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A NanoEngineer and an Electrical Engineer among Seven UC San Diego Faculty to Receive Sloan Research Fellowships

San Diego, CA, February 15, 2011 -- For promising research that could transform how solar cells are manufactured and how people search for new music, nanoengineer Jennifer Cha and electrical engineer Gert Lanckriet earned 2011 Sloan Research Fellowships. Cha and Lanckriet are among the seven young faculty members from the University of California, San Diego to be awarded 2011 Sloan Research Fellowships, more than any other institution.

Jennifer Cha is a professor in the Department of NanoEngineering and Gert Lanckriet is a professor in the Department of Electrical and Computer Engineering, both within the UC San Diego Jacobs School of Engineering.

Cha uses biological materials and bio-inspired techniques to arrange nanoscale materials into highly oriented and ordered arrays. These complex nanoparticle arrays have excellent potential for impact in plasmonics, solar cells, sensors and high-density magnetic data storage.

Lanckriet is developing automated ways to search, annotate and generally make sense of the ever-growing sea of digital music. This work is aimed at new music search and discovery technologies, such as automated ways for a listener to search for “music like U2's” -- without knowing a relevant artist or song name and without relying on lists of songs manually annotated by humans.

Fellows are nominated by their peers and selected by an independent panel of senior scholars. They receive two-year, $50,000 grants from The Alfred P. Sloan Foundation to pursue any line of research they choose.

Jennifer Cha: NanoEngineering

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Jennifer Cha, NanoEngineering

Cha’s current research uses biological materials and bio-inspired techniques to arrange nanoscale materials into highly oriented and ordered arrays using entirely thermodynamically driven processes. While the composition, size, and morphology of individual nanomaterials can be tuned easily to maximize their theoretical potential, difficulties in positioning them with perfect or near-perfect order at predefined sites on a substrate has greatly hindered their translation into practical, real-world devices in applications ranging from electronics to solar cells to medical diagnostics. In contrast to using kinetically-driven processes such as evaporation which are generally uncontrolled and time-consuming, nature utilizes entirely thermodynamic processes to arrange organic and inorganic materials into programmed assemblies by confining the raw materials and encouraging their association through highly specific non-covalent biomolecular interactions. “My research focuses on understanding the physical and chemical forces between nanoscale objects and biomolecules and applying this knowledge to engineer these components into functional arrays and macroscopic shapes,” explained Cha. These complex nanoparticle arrays could make their way into plasmonics, solar cells, sensors and high-density magnetic data storage. Read more about Cha's work on the Jacobs School news site.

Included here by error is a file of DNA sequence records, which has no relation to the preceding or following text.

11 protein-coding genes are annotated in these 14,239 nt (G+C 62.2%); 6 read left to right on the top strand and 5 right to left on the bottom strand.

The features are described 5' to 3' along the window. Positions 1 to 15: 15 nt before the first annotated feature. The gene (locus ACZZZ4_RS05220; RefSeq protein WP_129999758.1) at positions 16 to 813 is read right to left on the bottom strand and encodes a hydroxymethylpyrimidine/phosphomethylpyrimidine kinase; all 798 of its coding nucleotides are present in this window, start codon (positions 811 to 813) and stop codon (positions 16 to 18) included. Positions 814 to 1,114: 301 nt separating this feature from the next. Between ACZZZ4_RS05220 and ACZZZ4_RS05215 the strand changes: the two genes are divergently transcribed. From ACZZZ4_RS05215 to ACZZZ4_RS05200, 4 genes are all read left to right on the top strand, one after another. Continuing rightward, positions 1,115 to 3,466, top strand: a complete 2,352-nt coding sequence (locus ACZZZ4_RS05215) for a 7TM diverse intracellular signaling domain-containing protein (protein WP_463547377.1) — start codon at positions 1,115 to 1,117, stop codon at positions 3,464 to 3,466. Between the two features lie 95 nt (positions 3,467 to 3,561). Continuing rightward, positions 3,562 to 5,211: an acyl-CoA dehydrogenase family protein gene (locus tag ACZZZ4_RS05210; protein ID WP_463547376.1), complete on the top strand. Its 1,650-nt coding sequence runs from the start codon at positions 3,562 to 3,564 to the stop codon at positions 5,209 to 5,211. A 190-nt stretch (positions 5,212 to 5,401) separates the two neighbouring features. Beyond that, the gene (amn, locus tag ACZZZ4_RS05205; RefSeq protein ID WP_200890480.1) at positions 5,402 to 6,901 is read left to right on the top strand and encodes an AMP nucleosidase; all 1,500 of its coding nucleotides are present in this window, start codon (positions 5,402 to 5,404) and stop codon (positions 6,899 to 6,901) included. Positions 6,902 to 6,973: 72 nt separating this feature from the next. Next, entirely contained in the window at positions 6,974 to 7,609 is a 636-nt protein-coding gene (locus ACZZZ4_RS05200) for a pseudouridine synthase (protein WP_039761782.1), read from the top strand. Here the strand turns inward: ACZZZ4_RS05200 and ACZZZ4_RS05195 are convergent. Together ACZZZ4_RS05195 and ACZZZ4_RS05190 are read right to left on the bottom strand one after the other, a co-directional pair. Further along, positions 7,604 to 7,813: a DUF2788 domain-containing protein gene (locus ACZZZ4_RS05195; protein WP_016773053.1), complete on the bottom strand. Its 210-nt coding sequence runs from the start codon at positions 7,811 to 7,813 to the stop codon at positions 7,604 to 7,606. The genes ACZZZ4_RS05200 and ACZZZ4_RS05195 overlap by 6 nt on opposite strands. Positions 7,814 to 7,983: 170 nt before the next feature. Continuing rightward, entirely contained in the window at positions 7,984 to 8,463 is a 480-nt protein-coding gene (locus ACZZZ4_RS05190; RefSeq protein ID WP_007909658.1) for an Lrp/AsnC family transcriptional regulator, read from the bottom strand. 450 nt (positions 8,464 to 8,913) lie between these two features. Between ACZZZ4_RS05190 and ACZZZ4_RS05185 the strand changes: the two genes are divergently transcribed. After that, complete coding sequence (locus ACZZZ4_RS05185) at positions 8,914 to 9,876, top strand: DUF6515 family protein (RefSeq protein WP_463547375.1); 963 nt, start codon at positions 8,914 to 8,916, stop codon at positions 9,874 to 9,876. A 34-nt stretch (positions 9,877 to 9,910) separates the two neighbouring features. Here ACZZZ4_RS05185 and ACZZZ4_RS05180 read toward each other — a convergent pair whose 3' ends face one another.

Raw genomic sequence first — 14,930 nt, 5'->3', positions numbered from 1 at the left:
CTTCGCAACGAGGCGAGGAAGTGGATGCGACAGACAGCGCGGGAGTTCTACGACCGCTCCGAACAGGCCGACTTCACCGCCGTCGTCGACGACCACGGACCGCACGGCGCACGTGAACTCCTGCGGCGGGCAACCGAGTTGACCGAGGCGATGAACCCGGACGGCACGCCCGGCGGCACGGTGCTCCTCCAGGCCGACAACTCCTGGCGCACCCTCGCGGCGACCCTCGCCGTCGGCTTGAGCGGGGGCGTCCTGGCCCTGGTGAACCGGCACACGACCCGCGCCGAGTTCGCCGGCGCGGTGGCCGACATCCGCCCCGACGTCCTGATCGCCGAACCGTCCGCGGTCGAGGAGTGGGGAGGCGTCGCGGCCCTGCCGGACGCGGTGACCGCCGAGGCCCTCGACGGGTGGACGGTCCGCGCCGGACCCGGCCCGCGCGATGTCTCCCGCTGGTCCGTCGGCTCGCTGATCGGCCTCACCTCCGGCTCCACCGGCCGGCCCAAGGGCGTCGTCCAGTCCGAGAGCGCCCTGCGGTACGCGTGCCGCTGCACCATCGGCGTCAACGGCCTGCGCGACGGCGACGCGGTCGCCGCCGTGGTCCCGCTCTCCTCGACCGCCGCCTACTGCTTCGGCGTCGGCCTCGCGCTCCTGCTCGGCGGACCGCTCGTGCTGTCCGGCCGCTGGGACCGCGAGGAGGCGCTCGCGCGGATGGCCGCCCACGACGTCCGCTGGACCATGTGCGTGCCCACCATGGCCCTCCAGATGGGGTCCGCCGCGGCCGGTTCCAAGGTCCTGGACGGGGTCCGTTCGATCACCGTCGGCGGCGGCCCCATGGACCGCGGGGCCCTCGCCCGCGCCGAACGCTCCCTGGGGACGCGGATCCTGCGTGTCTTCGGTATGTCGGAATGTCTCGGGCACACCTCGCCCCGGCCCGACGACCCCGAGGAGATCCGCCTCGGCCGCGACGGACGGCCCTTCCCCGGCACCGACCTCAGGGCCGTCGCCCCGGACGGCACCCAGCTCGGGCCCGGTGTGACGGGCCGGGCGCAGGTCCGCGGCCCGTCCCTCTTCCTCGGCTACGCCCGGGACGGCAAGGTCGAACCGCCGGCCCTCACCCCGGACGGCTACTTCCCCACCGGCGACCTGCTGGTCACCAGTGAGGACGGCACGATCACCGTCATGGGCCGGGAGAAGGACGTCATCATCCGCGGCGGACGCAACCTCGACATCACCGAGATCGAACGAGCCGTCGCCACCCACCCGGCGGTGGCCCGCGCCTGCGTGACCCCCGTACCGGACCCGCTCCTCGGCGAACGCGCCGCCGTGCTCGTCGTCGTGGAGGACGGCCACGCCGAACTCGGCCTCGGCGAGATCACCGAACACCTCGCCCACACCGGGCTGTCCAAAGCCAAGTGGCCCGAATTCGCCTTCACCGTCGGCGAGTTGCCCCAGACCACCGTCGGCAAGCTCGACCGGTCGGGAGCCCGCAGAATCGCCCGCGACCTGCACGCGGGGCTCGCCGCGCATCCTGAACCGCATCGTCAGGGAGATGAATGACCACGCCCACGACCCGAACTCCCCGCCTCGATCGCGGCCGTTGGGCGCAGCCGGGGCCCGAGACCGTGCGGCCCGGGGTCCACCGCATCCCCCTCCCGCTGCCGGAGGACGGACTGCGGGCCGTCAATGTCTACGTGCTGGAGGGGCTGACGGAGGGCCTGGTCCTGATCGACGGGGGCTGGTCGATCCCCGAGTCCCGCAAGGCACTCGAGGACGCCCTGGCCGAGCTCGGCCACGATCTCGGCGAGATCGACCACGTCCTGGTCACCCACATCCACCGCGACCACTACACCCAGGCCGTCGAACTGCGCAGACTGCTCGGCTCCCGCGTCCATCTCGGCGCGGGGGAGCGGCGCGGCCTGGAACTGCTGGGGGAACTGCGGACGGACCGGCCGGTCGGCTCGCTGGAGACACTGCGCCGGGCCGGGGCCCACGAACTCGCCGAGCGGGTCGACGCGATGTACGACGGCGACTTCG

Gert Lanckriet: Electrical and Computer Engineering

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Gert Lanckriet, Electrical and Computer Engineering

Gert Lanckriet is being recognized for work on machine learning and music information retrieval performed in the Department of Electrical and Computer Engineering. Lanckriet’s upcoming research plans will focus, in part, on the development of algorithms for music recommendation and playlist generation – or in the language of electrical engineers: “content-based music annotation and multiple kernel learning algorithms adapted for information retrieval tasks.”

The YouTube video embedded below describes a new kind of music search engine developed by UC San Diego electrical engineering Ph.D. student Luke Barrington, Gert Lanckriet and others in the Computer Audition Laboratory at UCSD.

UC San Diego Sloan Research Fellows

“The scientists and researchers selected for this year’s Sloan Research Fellowships represent the very brightest stars of this generation of scholars,” said Paul L. Joskow, President of the Alfred P. Sloan Foundation in a statement. “The Foundation is proud to be able to support their work at this important stage in their careers.”

Jennifer Cha, Department of NanoEngineering, Jacobs School of Engineering

Joshua Figueroa, Department of Chemistry and Biochemistry, Division of Physical Sciences

Takaki Komiyama, Department of Neurosciences, School of Medicine and Neurobiology Section, Division of Biological Sciences

Gert Lanckriet– Department of Electrical and Computer Engineering, Jacobs School of Engineering

Dragos Oprea– Department of Mathematics, Division of Physical Sciences

Leor Wienberger– Department of Chemistry and Biochemistry, Division of Physical Sciences

Gene Yeo– Department of Cellular and Molecular Medicine, School of Medicine

The seven from UC San Diego are among 118 new fellows, the foundation announced today.

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